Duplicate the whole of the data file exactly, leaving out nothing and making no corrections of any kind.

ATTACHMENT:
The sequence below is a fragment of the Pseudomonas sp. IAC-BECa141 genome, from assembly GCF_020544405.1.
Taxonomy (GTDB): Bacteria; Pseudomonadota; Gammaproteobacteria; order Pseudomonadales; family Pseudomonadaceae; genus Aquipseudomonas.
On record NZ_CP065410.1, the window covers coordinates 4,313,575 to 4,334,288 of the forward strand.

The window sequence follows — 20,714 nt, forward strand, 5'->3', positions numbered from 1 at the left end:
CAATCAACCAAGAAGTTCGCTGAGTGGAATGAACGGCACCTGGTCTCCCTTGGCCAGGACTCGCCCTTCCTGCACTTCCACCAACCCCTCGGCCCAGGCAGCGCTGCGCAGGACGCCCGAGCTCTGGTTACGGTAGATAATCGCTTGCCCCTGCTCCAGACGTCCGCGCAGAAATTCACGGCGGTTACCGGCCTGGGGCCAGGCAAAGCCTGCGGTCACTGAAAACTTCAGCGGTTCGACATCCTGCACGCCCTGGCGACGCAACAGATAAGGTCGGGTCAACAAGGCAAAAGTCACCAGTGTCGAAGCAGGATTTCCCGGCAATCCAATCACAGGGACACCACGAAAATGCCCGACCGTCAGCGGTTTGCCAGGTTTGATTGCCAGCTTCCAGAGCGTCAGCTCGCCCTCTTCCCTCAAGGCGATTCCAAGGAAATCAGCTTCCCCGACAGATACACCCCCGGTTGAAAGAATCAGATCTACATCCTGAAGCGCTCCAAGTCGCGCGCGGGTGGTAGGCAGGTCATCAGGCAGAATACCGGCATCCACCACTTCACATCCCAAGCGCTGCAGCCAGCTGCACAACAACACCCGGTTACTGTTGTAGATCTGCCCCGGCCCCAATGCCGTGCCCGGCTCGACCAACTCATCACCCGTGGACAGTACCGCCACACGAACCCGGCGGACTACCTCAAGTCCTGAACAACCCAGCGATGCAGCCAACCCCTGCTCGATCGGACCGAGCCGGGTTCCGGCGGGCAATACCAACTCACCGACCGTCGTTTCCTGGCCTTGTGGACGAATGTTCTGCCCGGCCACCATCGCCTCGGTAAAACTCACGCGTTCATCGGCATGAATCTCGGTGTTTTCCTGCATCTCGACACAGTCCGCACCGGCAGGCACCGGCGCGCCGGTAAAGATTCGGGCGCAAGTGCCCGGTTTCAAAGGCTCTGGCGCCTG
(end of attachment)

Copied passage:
The sequence below is a fragment of the Pseudomonas sp. IAC-BECa141 genome, from assembly GCF_020544405.1.
Taxonomy (GTDB): Bacteria; Pseudomonadota; Gammaproteobacteria; order Pseudomonadales; family Pseudomonadaceae; genus Aquipseudomonas.
On record NZ_CP065410.1, the window covers coordinates 4,313,575 to 4,334,288 of the forward strand.

The window sequence follows — 20,714 nt, forward strand, 5'->3', positions numbered from 1 at the left end:
CAATCAACCAAGAAGTTCGCTGAGTGGAATGAACGGCACCTGGTCTCCCTTGGCCAGGACTCGCCCTTCCTGCACTTCCACCAACCCCTCGGCCCAGGCAGCGCTGCGCAGGACGCCCGAGCTCTGGTTACGGTAGATAATCGCTTGCCCCTGCTCCAGACGTCCGCGCAGAAATTCACGGCGGTTACCGGCCTGGGGCCAGGCAAAGCCTGCGGTCACTGAAAACTTCAGCGGTTCGACATCCTGCACGCCCTGGCGACGCAACAGATAAGGTCGGGTCAACAAGGCAAAAGTCACCAGTGTCGAAGCAGGATTTCCCGGCAATCCAATCACAGGGACACCACGAAAATGCCCGACCGTCAGCGGTTTGCCAGGTTTGATTGCCAGCTTCCAGAGCGTCAGCTCGCCCTCTTCCCTCAAGGCGATTCCAAGGAAATCAGCTTCCCCGACAGATACACCCCCGGTTGAAAGAATCAGATCTACATCCTGAAGCGCTCCAAGTCGCGCGCGGGTGGTAGGCAGGTCATCAGGCAGAATACCGGCATCCACCACTTCACATCCCAAGCGCTGCAGCCAGCTGCACAACAACACCCGGTTACTGTTGTAGATCTGCCCCGGCCCCAATGCCGTGCCCGGCTCGACCAACTCATCACCCGTGGACAGTACCGCCACACGAACCCGGCGGACTACCTCAAGTCCTGAACAACCCAGCGATGCAGCCAACCCCTGCTCGATCGGACCGAGCCGGGTTCCGGCGGGCAATACCAACTCACCGACCGTCGTTTCCTGGCCTTGTGGACGAATGTTCTGCCCGGCCACCATCGCCTCGGTAAAACTCACGCGTTCATCGGCATGAATCTCGGTGTTTTCCTGCATCTCGACACAGTCCGCACCGGCAGGCACCGGCGCGCCGGTAAAGATTCGGGCGCAAGTGCCCGGTTTCAAAGGCTCTGGCGCCTG